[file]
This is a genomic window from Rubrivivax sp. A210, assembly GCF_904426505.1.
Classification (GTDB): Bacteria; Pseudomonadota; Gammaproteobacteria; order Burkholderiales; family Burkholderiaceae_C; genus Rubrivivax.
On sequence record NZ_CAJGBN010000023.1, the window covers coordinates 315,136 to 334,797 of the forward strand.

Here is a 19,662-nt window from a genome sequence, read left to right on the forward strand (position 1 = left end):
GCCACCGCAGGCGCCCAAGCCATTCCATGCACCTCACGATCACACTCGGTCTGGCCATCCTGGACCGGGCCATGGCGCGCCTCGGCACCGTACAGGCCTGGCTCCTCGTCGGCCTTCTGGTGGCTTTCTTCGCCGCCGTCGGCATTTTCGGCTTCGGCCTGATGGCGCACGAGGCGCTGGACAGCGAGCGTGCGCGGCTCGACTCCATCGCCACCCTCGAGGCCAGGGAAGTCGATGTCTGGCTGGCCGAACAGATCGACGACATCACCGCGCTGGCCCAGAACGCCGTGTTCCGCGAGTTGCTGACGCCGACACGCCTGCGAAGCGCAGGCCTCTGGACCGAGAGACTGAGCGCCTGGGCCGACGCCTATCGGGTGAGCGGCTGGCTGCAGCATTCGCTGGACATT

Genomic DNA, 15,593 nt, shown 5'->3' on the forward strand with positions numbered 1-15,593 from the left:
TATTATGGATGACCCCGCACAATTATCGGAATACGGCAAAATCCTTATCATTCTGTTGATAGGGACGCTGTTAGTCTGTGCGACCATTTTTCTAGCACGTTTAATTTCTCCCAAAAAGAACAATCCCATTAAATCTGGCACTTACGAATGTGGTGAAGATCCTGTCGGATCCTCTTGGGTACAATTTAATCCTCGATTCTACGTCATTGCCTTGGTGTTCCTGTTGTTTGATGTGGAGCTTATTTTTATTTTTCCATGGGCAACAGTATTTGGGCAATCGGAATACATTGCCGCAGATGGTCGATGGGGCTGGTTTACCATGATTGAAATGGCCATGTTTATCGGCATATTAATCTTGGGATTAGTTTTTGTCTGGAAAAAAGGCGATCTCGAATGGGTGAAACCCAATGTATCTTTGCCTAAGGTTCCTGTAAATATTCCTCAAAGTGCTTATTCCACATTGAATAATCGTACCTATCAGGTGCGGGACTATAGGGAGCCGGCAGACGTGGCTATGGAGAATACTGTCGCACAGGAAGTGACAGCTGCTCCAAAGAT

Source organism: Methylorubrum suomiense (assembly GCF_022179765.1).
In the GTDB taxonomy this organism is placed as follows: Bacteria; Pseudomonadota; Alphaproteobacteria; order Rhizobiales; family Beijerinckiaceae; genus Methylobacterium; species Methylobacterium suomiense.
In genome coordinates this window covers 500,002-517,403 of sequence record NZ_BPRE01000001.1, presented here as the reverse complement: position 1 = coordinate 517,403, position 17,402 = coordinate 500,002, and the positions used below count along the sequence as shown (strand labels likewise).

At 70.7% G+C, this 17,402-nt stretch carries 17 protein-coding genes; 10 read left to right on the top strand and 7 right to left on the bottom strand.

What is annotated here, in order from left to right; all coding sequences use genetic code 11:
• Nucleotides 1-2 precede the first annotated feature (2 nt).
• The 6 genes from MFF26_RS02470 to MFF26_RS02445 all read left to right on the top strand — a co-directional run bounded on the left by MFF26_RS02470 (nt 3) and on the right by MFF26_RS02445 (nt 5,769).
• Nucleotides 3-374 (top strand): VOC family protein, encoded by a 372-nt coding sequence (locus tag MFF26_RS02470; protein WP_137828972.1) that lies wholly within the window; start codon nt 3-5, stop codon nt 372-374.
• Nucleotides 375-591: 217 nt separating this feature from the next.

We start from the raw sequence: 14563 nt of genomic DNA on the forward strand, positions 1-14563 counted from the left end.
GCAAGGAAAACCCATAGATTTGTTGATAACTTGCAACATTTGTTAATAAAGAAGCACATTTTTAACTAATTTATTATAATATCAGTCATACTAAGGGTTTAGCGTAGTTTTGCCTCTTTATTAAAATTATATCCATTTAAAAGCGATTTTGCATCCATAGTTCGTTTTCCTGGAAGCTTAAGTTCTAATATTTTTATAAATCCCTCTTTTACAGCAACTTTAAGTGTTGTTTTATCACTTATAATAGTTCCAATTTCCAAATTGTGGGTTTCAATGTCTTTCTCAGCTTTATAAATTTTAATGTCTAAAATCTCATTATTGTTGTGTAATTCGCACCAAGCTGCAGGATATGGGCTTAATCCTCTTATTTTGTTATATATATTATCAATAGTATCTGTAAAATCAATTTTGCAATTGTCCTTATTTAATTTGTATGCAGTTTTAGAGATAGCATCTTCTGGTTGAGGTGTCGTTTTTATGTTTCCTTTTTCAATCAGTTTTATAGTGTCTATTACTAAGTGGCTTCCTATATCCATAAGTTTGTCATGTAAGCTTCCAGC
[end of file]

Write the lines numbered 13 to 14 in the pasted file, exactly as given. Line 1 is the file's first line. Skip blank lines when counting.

• Nucleotides 1-2 precede the first annotated feature (2 nt).
• The 6 genes from MFF26_RS02470 to MFF26_RS02445 all read left to right on the top strand — a co-directional run bounded on the left by MFF26_RS02470 (nt 3) and on the right by MFF26_RS02445 (nt 5,769).